Embodiments of intelligent completion design for a reservoir may be implemented on virtually any type of computer regardless of the platform being used. For instance, as shown in FIG. 7, a computer system 700 includes one or more processor(s) 702, associated memory 704 (e.g., random access memory (RAM), cache memory, flash memory, etc.), a storage device 706 (e.g., a hard disk, an optical drive such as a compact disk drive or digital video disk (DVD) drive, a flash memory stick, etc.), and numerous other elements and functionalities typical of today's computers (not shown). The computer 700 may also include input means, such as a keyboard 708, a mouse 710, or a microphone (not shown). Further, the computer 700 may include output means, such as a monitor 712 (e.g., a liquid crystal display LCD, a plasma display, or cathode ray tube (CRT) monitor). The computer system 700 may be connected to a network 714 (e.g., a local area network (LAN), a wide area network (WAN) such as the Internet, or any other similar type of network) via a network interface connection (not shown). Those skilled in the art will appreciate that many different types of computer systems exist (e.g., desktop computer, a laptop computer, a personal media device, a mobile device, such as a cell phone or personal digital assistant, or any other computing system capable of executing computer readable instructions), and the aforementioned input and output means may take other forms, now known or later developed. Generally speaking, the computer system 700 includes at least the minimal processing, input, and/or output means necessary to practice one or more embodiments.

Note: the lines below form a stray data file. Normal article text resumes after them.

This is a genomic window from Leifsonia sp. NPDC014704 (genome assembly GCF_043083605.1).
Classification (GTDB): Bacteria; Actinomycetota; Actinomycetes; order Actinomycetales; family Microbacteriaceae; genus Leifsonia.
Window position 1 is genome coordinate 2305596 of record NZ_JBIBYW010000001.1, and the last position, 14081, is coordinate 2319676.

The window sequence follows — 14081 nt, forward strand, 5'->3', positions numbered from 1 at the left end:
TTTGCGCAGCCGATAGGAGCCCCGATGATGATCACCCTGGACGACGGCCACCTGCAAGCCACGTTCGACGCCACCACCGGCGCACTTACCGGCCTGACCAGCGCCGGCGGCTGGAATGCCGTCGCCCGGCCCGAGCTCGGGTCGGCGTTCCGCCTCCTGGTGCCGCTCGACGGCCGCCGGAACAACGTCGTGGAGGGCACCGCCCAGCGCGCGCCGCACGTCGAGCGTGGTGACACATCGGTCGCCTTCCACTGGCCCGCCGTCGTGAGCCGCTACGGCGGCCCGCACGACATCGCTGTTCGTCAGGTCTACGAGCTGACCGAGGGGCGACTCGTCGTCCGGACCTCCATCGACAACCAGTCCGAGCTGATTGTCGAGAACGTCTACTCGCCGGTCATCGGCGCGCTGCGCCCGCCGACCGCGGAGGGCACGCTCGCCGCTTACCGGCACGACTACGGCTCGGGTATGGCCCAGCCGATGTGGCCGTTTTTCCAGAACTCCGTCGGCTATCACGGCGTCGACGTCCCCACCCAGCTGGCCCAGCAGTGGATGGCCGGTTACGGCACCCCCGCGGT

Further, those skilled in the art will appreciate that one or more elements of the aforementioned computer system 700 may be located at a remote location and connected to the other elements over a network. Further, one or more embodiments may be implemented on a distributed system having a plurality of nodes, where each portion of the implementation (e.g., the modeling tool, the servers) may be located on a different node within the distributed system. In one or more embodiments, the node corresponds to a computer system. Alternatively, the node may correspond to a processor with associated physical memory. The node may alternatively correspond to a processor with shared memory and/or resources. Further, software instructions to perform one or more embodiments may be stored on a computer readable medium such as a compact disc (CD), a diskette, a tape, or any other computer readable storage device.